Good excuse to get to Houston: QWERTY, a typewriter exhibt at the Museum of Printing History

November 28, 2009

Well, yeah, its that kind of quirky museum you love — one topic, so you know the kind of history you’re going to get.

And this particular subtopic?  Just right square in the middle of the road — that is, up my alley!

QWERTY Exhibit at the Museum of Printing History, Houston

QWERTY Exhibit at the Museum of Printing History, Houston

QWERTY: A Typewriter Retrospective

October 8, 2009– March 20, 2010 Typewriters inhabit a special place in the American psyche. No longer in widespread use, typewriters have been outsourced by the desktop computer, although they maintain a special air of nostalgia. Americans remember their junior high typing class, while many of today’s youngsters have never set eyes on such a machine. Tucked away in closets and in office corners, many typewriters are still occasionally put to good use. In addition to being beautiful specimens of design, who can forget the characteristic music of taps and bells created by a manual typewriter? From the collection of the Museum of Printing History.

More details on the Museum:

The Museum of Printing History
1324 W. Clay Street
Houston, Texas 77019
Hours:
10 a.m. – 5 p.m.
Tuesday – Saturday
713-522-4652
Free admission for self-guided tours


Sources: Triangle Shirtwaist Fire, and Trial

November 28, 2009

More than just as tribute to the victims, more than just a disaster story, the Triangle Shirtwaist Co. fire, and the following events including the trial of the company owners, lay out issues students can see clearly.  I think the event is extremely well documented and adapted for student projects.  In general classroom use, however, the event lays a foundation for student understanding.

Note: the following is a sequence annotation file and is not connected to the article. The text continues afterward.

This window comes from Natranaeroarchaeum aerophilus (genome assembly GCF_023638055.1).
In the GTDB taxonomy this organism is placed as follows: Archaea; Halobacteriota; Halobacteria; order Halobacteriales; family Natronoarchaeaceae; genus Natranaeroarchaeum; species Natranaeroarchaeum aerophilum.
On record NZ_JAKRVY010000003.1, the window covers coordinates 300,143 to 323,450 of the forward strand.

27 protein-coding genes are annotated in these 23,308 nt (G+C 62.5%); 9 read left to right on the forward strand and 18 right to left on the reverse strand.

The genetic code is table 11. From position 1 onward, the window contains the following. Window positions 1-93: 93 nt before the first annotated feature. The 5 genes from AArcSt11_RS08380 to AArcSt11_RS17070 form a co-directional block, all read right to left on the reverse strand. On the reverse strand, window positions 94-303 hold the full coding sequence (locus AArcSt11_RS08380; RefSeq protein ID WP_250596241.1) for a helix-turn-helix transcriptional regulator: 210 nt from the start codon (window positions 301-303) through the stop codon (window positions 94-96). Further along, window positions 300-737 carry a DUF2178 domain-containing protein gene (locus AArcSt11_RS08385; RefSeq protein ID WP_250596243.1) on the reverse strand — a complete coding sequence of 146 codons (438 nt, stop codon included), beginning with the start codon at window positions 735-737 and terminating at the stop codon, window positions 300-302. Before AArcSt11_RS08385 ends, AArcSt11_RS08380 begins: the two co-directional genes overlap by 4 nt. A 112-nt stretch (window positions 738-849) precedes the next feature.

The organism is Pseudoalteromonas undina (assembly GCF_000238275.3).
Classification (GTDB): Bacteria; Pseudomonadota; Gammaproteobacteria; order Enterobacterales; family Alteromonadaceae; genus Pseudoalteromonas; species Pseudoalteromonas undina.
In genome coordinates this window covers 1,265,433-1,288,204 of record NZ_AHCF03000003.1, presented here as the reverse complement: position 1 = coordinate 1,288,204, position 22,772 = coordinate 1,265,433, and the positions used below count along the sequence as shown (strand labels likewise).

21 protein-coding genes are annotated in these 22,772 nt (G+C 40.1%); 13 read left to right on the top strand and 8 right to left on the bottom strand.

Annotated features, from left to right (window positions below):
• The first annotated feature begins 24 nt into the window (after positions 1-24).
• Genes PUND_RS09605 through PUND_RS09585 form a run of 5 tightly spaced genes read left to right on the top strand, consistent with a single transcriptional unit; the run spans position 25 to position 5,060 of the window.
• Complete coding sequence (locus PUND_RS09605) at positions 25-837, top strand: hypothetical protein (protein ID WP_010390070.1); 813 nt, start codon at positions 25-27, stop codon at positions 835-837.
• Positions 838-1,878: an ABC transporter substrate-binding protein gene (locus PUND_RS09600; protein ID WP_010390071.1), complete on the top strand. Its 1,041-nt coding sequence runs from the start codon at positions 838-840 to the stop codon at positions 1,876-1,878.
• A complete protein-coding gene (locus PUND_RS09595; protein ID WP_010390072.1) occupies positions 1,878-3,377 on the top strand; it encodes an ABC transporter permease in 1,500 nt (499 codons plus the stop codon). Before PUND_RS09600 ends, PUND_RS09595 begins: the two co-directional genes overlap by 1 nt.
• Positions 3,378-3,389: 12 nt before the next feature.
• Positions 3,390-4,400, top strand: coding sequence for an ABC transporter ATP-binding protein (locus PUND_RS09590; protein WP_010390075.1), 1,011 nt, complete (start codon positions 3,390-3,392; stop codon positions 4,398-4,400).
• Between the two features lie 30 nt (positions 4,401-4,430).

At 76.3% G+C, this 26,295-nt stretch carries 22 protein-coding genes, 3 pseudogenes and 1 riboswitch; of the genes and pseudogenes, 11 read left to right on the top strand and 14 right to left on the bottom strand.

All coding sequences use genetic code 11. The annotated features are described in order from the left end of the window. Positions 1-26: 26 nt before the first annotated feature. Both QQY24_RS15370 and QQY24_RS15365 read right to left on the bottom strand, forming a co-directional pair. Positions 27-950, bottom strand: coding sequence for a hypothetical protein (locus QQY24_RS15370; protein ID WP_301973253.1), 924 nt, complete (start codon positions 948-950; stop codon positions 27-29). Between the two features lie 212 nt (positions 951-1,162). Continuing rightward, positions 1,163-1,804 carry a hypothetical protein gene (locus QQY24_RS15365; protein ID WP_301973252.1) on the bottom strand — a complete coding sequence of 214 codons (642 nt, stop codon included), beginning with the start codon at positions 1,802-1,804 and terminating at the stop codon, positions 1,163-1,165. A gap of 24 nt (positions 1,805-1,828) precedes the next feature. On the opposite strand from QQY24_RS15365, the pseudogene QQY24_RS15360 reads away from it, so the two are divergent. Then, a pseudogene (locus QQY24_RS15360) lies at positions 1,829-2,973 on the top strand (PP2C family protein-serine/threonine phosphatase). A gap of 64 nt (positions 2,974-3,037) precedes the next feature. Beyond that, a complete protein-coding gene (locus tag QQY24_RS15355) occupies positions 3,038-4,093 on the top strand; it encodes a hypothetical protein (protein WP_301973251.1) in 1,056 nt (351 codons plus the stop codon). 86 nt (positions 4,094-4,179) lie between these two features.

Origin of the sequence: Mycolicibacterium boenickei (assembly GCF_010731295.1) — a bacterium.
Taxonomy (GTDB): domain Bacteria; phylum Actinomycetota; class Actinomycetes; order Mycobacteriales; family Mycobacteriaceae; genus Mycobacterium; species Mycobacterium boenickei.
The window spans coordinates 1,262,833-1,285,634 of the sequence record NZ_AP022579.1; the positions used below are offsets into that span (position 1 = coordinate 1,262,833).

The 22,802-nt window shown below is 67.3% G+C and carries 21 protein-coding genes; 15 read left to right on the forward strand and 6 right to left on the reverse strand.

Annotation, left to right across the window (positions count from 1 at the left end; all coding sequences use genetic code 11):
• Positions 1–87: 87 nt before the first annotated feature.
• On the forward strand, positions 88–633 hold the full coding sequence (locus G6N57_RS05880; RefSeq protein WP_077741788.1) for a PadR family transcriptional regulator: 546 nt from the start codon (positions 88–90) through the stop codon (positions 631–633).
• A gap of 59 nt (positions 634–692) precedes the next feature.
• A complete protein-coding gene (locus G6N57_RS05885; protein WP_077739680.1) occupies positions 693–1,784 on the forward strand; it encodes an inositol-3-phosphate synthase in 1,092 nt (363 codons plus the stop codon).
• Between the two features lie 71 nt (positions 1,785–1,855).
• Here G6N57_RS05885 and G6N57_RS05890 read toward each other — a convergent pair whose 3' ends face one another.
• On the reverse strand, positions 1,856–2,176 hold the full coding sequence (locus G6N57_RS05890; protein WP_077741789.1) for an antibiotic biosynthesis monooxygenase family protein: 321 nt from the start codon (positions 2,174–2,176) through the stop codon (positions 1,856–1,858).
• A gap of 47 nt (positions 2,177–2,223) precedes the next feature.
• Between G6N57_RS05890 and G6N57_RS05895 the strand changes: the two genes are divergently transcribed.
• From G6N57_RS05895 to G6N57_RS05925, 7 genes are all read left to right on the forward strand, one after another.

A couple of good websites crossed my browser recently, and I hope you know of them.

Cartoon about 1911 Triangle Shirtwaist Fire, New York Evening Journal, March 31

Cartoon about 1911 Triangle Shirtwaist Fire, New York Evening Journal, March 31, 1911

Events around the fire illuminate so much of American history, and of government (which Texas students take in their senior year):

  • Labor issues are obvious to us; the incident provides a dramatic backdrop for the explanation of what unions sought, why workers joined unions, and a sterling example of a company’s clumsy and destructive resistance to resolving the workers’ issues.
  • How many Progressive Era principles were advanced as a result of the aftermath of the fire, and the trial?
  • Effective municipal government, responsive to voters and public opinion, can be discerned in the actions of the City of New York in new fire codes, and action of other governments is clear in the changes to labor laws that resulted.
  • The case provides a dramatic introduction to the workings and, sometimes, misfirings of the justice system.
  • With the writings from the Cornell site, students can climb into the events and put themselves on the site, in the courtroom, and in the minds of the people involved.
  • Newspaper clippings from the period demonstrate the lurid nature of stories, used to sell newspapers — a working example of yellow journalism.
  • Newspapers also provide a glimpse into the workings of the Muckrakers, in the editorial calls for reform.
  • Overall, the stories, the photos, the cartoons, demonstrate the workings of the mass culture mechanisms of the time.

Use the sites in good education, and good health.


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